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Present: Chief Judge Fitzpatrick, Judge Benton and
Senior Judge Overton
Argued at Alexandria, Virginia
Record No. 0628-01-4


OCTOBER 22, 2002


Leroy F. Millette, Jr., Judge

Catherine S. Croft (Farrell & Croft, P.C., on briefs), for appellant.

Joyce M. Henry-Schargorodski (Gaughan & Schargorodski, on brief), for appellee.

Rita Kathleen Bradley (wife) appeals the circuit court’s Qualified Domestic Relations Order (QDRO) entered on February 9, 2001. On appeal, wife contends the trial court erred by (1) limiting the scope of the survivor benefits awarded to wife and (2) requiring that for purposes of calculating the marital shares of Roger Wayne Bradley’s (husband) defined benefit retirement plan, the plan ended upon the merger with a successor defined benefit retirement plan. Wife asks that the QDRO be vacated. For the reasons that follow, we disagree and affirm the trial court’s order.

On appeal, we view the evidence and all reasonable inferences in the light most favorable to appellee as the party prevailing below. See McGuire v. McGuire,?10?Va.?App.?248,?250, 391?S.E.2d?344,?346?(1990).


Husband and wife were divorced by final decree entered on January 7, 2000. In the final decree husband’s Oil, Chemical & Atomic International Union (OCAW) defined benefit plan was distributed as follows: 35% of the marital share was awarded to wife and 65% to husband. The decree allowed wife to receive the “OCAW defined benefit survivor benefit.” The final decree also provided that “[t]he jurisdiction of the Court is reserved to enter appropriate Qualified Domestic Relations Orders pursuant to this Order.”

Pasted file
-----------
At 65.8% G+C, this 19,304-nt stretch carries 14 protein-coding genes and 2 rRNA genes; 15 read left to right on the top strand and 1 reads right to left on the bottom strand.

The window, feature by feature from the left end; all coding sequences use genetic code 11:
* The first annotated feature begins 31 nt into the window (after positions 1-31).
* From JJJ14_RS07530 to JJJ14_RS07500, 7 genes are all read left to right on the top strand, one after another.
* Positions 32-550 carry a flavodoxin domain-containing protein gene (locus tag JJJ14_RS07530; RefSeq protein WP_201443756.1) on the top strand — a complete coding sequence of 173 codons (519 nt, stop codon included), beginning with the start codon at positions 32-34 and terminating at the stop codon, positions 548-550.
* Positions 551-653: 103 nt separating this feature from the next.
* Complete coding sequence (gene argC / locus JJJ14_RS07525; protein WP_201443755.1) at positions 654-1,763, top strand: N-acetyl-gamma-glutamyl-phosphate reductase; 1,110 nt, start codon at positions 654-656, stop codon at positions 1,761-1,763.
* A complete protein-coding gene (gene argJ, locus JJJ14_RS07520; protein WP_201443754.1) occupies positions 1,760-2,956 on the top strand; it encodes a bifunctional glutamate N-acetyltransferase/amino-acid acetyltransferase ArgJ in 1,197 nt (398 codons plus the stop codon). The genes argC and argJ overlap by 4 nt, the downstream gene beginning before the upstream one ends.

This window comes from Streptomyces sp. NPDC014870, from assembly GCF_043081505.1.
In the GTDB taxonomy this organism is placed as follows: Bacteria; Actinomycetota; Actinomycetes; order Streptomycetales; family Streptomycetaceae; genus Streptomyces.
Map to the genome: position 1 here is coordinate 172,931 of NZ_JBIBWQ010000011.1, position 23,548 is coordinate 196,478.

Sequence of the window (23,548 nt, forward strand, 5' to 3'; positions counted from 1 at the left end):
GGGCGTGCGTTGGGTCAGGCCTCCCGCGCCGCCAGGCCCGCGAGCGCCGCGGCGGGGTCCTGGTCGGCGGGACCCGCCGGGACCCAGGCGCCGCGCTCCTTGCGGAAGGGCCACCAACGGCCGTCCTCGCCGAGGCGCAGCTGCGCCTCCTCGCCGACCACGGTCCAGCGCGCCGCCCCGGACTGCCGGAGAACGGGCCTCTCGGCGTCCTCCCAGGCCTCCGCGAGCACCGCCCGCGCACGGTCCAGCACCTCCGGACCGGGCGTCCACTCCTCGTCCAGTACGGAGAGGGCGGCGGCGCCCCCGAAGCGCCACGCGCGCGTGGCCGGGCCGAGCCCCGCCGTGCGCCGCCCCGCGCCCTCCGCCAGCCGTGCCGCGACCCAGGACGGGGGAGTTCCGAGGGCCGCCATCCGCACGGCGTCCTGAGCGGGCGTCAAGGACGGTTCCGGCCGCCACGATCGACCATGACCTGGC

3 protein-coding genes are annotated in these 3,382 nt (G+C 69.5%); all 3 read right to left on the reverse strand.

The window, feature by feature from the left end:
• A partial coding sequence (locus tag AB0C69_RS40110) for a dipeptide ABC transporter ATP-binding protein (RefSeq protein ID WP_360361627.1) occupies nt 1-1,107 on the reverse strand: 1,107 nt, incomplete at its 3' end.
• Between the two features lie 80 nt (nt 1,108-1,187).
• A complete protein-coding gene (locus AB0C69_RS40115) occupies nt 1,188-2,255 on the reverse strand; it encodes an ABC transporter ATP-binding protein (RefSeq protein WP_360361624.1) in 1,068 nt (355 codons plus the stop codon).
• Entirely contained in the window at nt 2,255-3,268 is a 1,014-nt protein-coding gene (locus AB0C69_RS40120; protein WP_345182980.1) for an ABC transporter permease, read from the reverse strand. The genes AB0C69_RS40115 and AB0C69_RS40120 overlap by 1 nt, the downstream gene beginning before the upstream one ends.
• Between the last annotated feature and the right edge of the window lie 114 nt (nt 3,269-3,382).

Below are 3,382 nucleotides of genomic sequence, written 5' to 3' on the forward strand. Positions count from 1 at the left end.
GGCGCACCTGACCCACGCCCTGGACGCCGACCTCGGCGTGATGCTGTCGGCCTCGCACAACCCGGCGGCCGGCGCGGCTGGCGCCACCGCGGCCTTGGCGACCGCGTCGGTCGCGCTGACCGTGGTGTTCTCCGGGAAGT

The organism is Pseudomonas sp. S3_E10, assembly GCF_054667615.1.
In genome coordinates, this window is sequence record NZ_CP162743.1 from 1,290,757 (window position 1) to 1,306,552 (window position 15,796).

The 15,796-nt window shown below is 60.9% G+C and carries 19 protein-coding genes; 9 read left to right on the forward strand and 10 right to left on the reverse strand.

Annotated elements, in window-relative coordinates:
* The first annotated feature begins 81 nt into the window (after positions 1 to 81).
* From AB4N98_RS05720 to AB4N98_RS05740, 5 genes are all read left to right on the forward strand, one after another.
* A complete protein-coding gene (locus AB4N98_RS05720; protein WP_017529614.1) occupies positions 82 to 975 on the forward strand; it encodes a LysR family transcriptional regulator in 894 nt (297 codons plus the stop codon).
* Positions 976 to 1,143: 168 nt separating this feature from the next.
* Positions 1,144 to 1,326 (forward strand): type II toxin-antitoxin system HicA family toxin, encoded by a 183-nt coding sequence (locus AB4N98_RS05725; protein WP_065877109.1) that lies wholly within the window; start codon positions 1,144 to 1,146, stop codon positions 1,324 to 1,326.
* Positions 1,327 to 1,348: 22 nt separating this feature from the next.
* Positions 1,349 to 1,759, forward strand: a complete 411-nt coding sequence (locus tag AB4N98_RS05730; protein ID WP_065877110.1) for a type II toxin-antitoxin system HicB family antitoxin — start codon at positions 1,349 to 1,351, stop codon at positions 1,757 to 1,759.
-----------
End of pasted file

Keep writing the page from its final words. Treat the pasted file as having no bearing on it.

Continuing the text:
The trial court entered the QDRO on February 9, 2001. The QDRO allows wife to receive only post-retirement survivor annuity benefits and does not allow her to receive pre-retirement survivor benefits. The trial court explained that it did not intend for wife to receive pre-retirement benefits at the time of the final decree. Wife admits she did not address the issue of pre-retirement benefits at trial and that she did not know they were available until after the conclusion of the trial.

The OCAW defined benefit plan merged with the PACE International Pension Fund on January 4, 1999. In the final decree the court held that wife’s share of the defined benefit pension equaled 35% of the marital share, or 32% of the gross pension benefit. The final decree specifically limits the marital share to the OCAW pension before the date of merger with PACE. At the QDRO hearing, wife sought to apply the fixed marital share to the post-separation PACE successor plan. We note that wife failed to include in the record the text of the OCAW plan.



Wife argues the final decree of divorce did not specifically limit the survivor benefits to post-retirement benefits. She cites the language in the decree which states simply: “Wife shall have the option of receiving the OCAW defined benefit survivor benefit .?.?.?.” She further states the plain meaning of the provision necessarily includes the pre-retirement benefits. Finally, she reasons the trial court impermissibly narrowed the scope of the final decree in the QDRO ruling. However, wife never requested from the trial court the pre-retirement survivor benefits. She admitted she did not learn of the availability of the benefits until after entry of the final decree. The trial court explained it did not intend for wife to be entitled to any pre-retirement survivor benefits at the time of its ruling.